all better as it is. There; with you, I will scorn all
falsehood. For once, and, if possible, only for once, the
truth shall stand out plainly. I love him as I never,
never can love another man. I love him as I never thought
to love any man. I feel at this moment as though I could
be content to serve him as his menial. For she who is his
wife must so serve him--and how long should I be content
to do so?

But yet I wrong him in this. He is most imperious,
absolutely imperious--must be altogether master in all
things; that is what I mean. But to one who loved him
well, and would permit this, he would be the tenderest,
gentlest, most loving of masters. He would not permit the
wind to blow too harshly on his slave. I have loved him
well, but I could not permit this. I could not permit it
for a whole lifetime; and therefore it is well that we
have parted.

You will hardly believe this of him, for he seems in
general company to be so good-humoured. With people that
are indifferent to him, no man is less exacting; but with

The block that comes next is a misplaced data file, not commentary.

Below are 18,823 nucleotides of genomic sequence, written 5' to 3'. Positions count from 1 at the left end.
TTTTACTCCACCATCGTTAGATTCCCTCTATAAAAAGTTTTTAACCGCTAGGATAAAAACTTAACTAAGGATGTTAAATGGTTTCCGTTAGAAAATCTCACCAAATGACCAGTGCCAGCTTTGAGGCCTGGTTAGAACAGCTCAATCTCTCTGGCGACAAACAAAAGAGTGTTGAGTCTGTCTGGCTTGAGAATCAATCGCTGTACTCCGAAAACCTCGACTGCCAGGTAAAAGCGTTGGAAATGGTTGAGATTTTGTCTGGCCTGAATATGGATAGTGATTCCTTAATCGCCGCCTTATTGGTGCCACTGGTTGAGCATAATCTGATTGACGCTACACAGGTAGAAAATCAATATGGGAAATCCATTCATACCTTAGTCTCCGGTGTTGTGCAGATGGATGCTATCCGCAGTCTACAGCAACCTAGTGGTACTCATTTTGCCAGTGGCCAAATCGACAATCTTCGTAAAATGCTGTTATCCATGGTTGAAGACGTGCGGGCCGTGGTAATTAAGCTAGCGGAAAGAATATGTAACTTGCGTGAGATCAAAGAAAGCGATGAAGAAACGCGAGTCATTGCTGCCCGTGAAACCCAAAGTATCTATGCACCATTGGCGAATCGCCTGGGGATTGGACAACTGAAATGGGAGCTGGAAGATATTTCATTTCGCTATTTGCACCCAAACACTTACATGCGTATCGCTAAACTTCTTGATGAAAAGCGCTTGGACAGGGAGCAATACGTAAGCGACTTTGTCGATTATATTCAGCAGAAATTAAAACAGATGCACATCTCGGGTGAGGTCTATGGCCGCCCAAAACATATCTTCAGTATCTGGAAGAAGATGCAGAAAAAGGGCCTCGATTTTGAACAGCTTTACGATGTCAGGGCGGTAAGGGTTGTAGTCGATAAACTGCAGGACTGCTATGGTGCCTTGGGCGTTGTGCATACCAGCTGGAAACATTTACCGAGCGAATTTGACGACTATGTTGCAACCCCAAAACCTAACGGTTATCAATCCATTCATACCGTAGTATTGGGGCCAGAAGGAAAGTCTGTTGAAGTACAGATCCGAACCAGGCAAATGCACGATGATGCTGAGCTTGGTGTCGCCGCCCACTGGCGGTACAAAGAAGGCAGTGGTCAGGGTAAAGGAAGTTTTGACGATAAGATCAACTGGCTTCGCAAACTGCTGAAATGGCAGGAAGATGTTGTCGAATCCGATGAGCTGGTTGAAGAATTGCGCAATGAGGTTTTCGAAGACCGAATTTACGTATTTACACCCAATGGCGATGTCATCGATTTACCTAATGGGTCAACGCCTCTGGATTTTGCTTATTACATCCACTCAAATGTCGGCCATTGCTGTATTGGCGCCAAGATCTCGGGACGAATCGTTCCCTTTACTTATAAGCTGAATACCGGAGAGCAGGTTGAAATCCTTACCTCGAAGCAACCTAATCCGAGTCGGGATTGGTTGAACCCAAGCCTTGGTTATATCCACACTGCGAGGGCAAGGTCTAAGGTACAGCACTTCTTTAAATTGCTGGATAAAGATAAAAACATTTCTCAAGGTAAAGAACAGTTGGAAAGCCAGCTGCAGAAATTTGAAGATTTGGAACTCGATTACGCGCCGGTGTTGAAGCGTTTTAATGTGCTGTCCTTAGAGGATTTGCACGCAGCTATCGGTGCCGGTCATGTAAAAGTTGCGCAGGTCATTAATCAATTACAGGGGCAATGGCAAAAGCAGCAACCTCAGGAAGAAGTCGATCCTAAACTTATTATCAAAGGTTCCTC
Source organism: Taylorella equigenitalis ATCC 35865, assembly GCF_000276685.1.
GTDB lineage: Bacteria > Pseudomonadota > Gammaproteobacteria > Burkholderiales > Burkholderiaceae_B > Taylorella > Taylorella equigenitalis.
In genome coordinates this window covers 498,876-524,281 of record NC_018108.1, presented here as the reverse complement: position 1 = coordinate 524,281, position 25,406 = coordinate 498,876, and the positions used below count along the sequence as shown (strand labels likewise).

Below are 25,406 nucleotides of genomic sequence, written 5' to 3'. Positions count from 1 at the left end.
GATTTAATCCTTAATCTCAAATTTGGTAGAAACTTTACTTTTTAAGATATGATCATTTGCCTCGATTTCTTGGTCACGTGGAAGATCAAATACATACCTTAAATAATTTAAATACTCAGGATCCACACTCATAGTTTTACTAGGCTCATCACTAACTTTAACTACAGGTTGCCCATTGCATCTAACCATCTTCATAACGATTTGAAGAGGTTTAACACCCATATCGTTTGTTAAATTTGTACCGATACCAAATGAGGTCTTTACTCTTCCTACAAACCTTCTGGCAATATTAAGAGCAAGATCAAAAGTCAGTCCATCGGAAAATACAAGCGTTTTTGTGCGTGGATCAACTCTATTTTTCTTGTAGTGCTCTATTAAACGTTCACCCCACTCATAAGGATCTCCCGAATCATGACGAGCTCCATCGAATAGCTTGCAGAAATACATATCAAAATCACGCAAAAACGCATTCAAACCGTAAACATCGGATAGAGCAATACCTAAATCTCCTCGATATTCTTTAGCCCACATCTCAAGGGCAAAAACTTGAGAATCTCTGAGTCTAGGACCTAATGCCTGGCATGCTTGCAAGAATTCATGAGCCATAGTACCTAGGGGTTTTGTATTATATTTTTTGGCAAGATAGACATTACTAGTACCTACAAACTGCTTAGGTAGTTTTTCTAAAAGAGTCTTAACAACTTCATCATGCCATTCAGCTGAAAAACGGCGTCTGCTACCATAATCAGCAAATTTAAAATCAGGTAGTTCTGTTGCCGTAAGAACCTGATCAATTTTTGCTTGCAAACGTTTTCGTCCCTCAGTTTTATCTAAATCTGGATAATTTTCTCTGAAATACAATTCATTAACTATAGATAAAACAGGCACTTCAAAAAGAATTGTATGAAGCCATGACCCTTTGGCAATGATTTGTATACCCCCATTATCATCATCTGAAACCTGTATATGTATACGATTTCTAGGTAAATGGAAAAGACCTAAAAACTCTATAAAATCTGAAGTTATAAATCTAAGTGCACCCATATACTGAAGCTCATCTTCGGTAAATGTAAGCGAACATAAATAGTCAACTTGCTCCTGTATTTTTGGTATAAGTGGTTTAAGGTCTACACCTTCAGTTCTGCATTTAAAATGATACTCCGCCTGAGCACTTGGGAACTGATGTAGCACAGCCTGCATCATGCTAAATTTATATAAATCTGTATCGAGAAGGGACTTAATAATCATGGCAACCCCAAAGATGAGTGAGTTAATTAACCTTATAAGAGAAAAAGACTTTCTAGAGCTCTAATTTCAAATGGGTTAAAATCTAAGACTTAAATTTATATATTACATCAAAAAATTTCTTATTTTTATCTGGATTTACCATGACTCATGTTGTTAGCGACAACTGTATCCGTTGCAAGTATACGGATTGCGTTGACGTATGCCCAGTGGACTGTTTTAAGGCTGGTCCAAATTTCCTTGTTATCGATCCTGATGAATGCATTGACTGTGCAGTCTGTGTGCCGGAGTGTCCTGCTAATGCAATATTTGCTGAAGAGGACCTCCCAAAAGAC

those near to him in life he never bends, not an inch.
It is this that has estranged his uncle from him. But
yet how noble, how grand a man he is! To all pecuniary
considerations he is absolutely indifferent. A falsehood,
even a concealment, is impossible with him. Who that
either of us knows is equal to or approaches him in
talent? He is brave, generous, simple-hearted beyond all
that I have ever known. Who is like him? And yet--. To
you, once for all, I say all this. But, Adela, do not take
advantage of me. You ought to know that were it not all
over, I should not say it.

I wish that you had been betrothed to him. Oh, how I wish